Remove the breastbones and the wishbones from the chicken and discard or save for stock. You should be able to pull them out easily with just your fingers.
Step 9: Dice Chicken
Split the chicken horizontally lengthwise, then cut it into half-inch-long strips. Cut crosswise to create half-inch dice. Use the diced chicken for your favorite chicken salad recipe (such as this Classic Chicken Salad; this Chicken Salad With Avocado, Corn, and Miso Dressing; or this Hot and Numbing Sichuan Chicken Salad) for extra-juicy and tender results.
Frequently Asked Questions About Sous Vide Chicken Breast
Q: What are the downsides to cooking chicken sous vide versus using a more traditional method?
Sous vide–style precision cooking is a technique, another tool in your arsenal, and just like all techniques, it involves a trade-off. The two most obvious downsides are that it takes longer (nothing that can't be overcome with planning) and that it requires more equipment. Cooking a chicken breast sous vide requires a precision cooker and a plastic bag or vacuum sealer in addition to all the tools required for more traditional methods. Chances are, if you're reading this article, you already have those extra tools.
Finally, sous vide cooking precludes the ability to make a pan sauce, as you won't develop much fond (the browned bits left in the bottom of a pan when searing meat) while crisping up a sous vide chicken skin.
Remember this: Sous vide is not a silver bullet or a panacea meant to solve all of your cooking problems, or to replace more traditional methods. It's a tool meant to expand your options, not to replace them.
Q: Can I get brown, crisp skin on sous vide chicken?
True sous vide precision cooking on its own doesn't achieve the high temperatures needed to trigger the Maillard browning reactions, nor the dehydration needed for crisping. Foods cooked sous vide need to be finished via a higher-heat method if browning and crispness are what you're after. For chicken, that means putting it in a skillet with hot oil or on top of a grill. Check out the step-by-step directions above for more details.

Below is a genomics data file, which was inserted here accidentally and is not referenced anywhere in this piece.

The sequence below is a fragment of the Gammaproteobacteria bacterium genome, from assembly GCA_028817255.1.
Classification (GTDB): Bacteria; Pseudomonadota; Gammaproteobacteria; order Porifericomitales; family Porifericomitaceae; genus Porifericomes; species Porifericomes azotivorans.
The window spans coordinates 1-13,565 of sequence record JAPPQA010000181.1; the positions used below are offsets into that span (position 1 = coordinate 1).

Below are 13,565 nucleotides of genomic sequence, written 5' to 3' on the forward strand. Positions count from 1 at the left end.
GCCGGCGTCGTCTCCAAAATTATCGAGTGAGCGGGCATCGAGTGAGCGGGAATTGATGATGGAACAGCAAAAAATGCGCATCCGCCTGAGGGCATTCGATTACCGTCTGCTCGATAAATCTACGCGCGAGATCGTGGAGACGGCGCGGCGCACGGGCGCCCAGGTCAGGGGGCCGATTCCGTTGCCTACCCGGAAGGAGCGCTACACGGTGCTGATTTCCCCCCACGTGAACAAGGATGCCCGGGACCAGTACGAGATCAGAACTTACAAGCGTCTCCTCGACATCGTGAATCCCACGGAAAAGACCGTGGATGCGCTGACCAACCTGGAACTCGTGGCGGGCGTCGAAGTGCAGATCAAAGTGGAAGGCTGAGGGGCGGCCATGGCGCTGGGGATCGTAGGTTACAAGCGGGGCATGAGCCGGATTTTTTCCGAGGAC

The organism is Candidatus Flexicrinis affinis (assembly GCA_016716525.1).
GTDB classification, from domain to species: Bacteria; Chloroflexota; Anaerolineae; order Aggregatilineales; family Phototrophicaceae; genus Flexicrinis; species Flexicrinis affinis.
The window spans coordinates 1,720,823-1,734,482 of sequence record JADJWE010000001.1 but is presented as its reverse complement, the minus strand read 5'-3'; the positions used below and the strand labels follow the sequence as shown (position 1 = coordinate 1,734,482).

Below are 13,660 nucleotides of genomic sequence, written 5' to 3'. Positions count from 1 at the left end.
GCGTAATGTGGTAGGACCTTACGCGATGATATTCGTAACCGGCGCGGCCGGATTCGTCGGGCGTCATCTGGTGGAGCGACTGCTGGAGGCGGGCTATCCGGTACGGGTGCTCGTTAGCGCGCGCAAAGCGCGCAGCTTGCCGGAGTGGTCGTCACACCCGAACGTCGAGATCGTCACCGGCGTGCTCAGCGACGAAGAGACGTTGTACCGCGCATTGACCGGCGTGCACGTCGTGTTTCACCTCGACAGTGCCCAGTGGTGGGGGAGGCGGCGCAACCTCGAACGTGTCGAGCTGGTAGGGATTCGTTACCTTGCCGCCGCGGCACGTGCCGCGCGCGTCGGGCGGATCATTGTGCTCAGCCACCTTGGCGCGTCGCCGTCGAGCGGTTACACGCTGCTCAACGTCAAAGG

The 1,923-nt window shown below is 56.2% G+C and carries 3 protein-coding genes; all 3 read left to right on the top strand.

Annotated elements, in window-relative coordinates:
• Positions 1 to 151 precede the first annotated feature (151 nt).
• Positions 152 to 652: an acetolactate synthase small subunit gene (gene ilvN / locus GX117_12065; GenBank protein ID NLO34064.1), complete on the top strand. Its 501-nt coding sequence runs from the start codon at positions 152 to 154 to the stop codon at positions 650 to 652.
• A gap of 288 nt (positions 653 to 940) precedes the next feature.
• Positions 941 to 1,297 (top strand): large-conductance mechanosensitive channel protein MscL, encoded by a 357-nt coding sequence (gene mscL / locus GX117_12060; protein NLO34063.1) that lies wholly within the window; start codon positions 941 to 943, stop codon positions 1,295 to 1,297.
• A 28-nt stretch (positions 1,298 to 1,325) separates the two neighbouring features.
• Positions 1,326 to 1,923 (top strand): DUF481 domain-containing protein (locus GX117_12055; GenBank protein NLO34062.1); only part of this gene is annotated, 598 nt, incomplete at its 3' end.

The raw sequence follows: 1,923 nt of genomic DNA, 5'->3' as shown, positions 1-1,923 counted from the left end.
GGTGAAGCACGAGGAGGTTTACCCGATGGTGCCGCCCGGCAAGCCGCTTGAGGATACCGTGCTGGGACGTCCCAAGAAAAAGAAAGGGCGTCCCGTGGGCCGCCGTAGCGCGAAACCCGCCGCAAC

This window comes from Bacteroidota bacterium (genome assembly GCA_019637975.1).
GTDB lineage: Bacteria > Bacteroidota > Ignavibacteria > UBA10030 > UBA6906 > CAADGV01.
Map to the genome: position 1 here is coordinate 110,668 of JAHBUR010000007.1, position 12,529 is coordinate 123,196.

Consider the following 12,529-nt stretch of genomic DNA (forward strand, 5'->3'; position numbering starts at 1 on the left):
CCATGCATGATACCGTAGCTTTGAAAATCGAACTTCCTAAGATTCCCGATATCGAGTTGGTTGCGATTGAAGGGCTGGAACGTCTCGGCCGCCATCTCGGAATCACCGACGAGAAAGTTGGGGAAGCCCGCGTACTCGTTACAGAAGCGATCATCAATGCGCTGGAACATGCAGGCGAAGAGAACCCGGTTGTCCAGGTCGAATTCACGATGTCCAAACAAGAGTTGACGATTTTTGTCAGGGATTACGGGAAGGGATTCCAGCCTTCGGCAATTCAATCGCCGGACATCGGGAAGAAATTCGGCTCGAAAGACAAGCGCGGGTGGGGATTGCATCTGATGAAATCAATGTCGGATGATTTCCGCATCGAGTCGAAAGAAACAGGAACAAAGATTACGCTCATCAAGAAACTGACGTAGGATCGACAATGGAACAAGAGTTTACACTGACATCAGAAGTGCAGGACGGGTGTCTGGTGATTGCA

Q: Is there any advantage to using bone-in, skin-on chicken?
Yes! The main advantage is insulation during searing. Chicken breast meat is very delicate and prone to overcooking. Skin is a wonderful insulator—that's what skin is designed to do in nature, in fact.
That means that unlike, say, a steak or a pork chop, which requires blazing-high heat to get a good sear without overcooking, chicken can be cooked at a more moderate temperature. The heat works toward crisping and browning the skin, but doesn't penetrate too far into the bird, helping maintain its juiciness.
Another advantage provided by skin and bones: flavor.
Chicken cooked with the skin and bones intact simply comes out of the bag more flavorful.
Q: What about brining?
Brining—the process of soaking meat in a saltwater solution in order to help it retain moisture better in the future—is entirely unnecessary for sous vide cooking. Your chicken will come out plenty moist and juicy, while also having a more concentrated chicken flavor, as using a brine dilutes the flavor of the chicken with water.
Q: When should I season my chicken?
I season my chicken with salt and pepper before sealing it in vacuum bags. Because of its skin and bones, there's no real risk of the meat curing or becoming unpleasantly spongy with prolonged salting, as there can be with beef or pork.
Q: What happens if I leave a chicken breast cooking sous vide for longer than the maximum time recommendations? Is it dangerous?
So long as you're cooking it above 130°F (54°C), there are no real health risks associated with prolonged sous vide cooking. You will, however, eventually notice a difference in texture. For best results, I wouldn't cook it any longer than the maximum recommended time for each cut and temperature range. See the section on timing above for more details.
Q: Can I chill and reheat my chicken breast after cooking it sous vide if I haven't opened the bag?